Conversations For Transformation: Essays Inspired By The Ideas Of Werner Erhard

Conversations For Transformation

Essays By Laurence Platt

Inspired By The Ideas Of Werner Erhard

And More


Werner's Work In Academia

Napa Valley, California, USA

New Year's Day, January 1, 2016



"If you're going to be a leader, you're going to have to have a very loose relationship with this thing you call 'I' or 'me'. Maybe that whole thing in me around which the universe revolves isn't so central! Maybe life is not about the self but about self-transcendence."
 ... 

"Admiration is the opening bid to enrollment."
 ... Laurence Platt
This essay, Werner's Work In Academia, is the sixth in a group of six written on New Year's Day:
  1. Orion
  2. Clean, Well Lit Quarters
  3. External Tank
  4. The Magical Breakfast Burrito Assembly Line II
  5. As Your Natural Self-Expression
  6. Werner's Work In Academia
in that order.



This is a great photograph - and I do mean 'great'.

I could write a book on the presence and the posture
alone.

Its focus is also interesting: intended or not, it rivets
attention.
Werner Erhard with Friends
Werner's work, it could be said, brings the element of being  to knowing, in the context of education. Pointedly, graduates of Werner's Leadership Course for example, come away certainly knowing  about leadership ie versed in the phenomenological  realm of leadership. To be sure, many courses offered at academic institutions purport to offer the same result ie they imply they deliver the phenomenological realm of leadership. Graduates of Werner's Leadership Course, on the other hand, also come away being  leaders ie they gain access to and master the ontological  realm of leadership. Very few if any other leadership courses can even begin promising this result.

Perhaps the nearly five decades of delivered results of Werner's work weren't articulated quite this way until now, that is until the advent of the Leadership Course. I assert, however, the work has always  done this - and as it's evolved, this aspect of it has been revealed  rather than added on.

When I attended college at UCT ie the University of Cape Town, I came away with a degree, and knowing a lot of stuff. That's the point of going to college, really: to learn, to memorize facts and information, and then hopefully to apply them gainfully later to a career. In other words, all that knowledge I gained was meant to be applied directly to what I did  (and would do  from then on), and therefore indirectly to what I would then have  as a result of what I did. But the element of who I am  in the matter of what I did and in the matter of what I had, was left unexplored. This being  of it, it would seem, was left up to me to muddle through in life, as best as I could.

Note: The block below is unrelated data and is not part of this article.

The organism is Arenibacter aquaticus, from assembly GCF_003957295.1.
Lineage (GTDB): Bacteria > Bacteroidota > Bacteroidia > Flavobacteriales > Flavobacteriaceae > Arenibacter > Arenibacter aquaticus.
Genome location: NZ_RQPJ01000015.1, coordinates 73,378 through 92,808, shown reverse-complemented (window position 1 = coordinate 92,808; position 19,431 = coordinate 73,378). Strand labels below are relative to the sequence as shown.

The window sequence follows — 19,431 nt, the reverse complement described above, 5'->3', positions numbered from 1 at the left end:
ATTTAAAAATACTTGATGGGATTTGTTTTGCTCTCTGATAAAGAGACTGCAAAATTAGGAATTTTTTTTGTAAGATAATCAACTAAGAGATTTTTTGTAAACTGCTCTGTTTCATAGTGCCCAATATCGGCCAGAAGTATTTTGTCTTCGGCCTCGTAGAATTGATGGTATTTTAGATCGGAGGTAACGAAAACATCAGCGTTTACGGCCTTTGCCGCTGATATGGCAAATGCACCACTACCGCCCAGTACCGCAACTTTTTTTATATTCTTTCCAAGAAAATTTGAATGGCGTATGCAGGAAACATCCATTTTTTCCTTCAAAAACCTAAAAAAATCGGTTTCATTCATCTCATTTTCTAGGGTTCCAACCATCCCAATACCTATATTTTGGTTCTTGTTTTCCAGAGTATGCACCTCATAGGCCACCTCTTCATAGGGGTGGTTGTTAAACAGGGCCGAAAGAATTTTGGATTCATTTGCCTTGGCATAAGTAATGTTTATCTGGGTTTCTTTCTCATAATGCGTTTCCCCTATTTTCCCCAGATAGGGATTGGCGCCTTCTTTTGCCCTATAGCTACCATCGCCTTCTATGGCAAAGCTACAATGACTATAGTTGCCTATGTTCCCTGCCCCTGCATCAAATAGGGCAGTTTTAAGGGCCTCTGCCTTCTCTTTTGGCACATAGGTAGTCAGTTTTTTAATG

What inspires me about the possibility of Werner's work being newly offered at (which is to say, being included in the curricula of) respected academic and business institutions* is secondarily universities like Harvard and Yale and Stanford and UCT offering the Leadership Course - and that's an enormous opportunity right there. Primarily it's the possibility of respected academic and business institutions offering their students access to being, in addition  to offering them the more traditional access to knowing. We may not be ready for this, but if we tell the truth about it, there's an open abyss  between knowing about medicine, and being  a doctor, yes?

In the last job I had before I founded Laurence Platt and Associates, I was a systems' analyst for Pacific Bell, one of the largest telecommunications companies in the United States. My responsibilities included interviewing prospective new hires to see if they had what it takes to be competent programmers. Some of them had high hopes for a career in "tech". Some of them had college degrees in computer science. As a parent who established college funds for my own three children, I've realized exactly what those interviewees' parents had to sacrifice to make this available. And yet  ... none of it  guaranteed they had the creative je ne sais quoi  it takes to be  a successful programmer. Others had no computer education at all, yet I could tell immediately  they were the future whizz kids  to whom I ensured we offered jobs.

To the ones who knew  about programming, I couldn't necessarily add "being  a programmer". But to the ones who displayed a natural creative penchant for being a programmer, I could easily add programming knowledge later. To being, you can add knowing. It's a lot harder the other way around. These days, the implication of Werner's work in academia is the Leadership Course being made available at respected academic and business institutions from which, as I said, graduates come away not merely knowing about leadership but actually being leaders. Imagine the idea applied across the board to all  higher education: graduates of college programming courses will come away not only knowing about programming but also being  programmers - in other words, graduating with their hands and feet on the ontological and  the phenomenological levers and dials and pedals of computer science. Now that  would be a heretofore unheralded breakthrough in delivering higher education.
Werner's work in academia, which is to say the rapidly gaining momentum of acceptance of and demand for the Leadership Course by many respected academic and business institutions worldwide, marks the onset of this breakthrough, not just for leadership and computer science studies but for any / all higher education offerings.


* For a list of respected academic and business institutions worldwide where Werner's work has been presented, and is currently being presented ongoingly, please click here.


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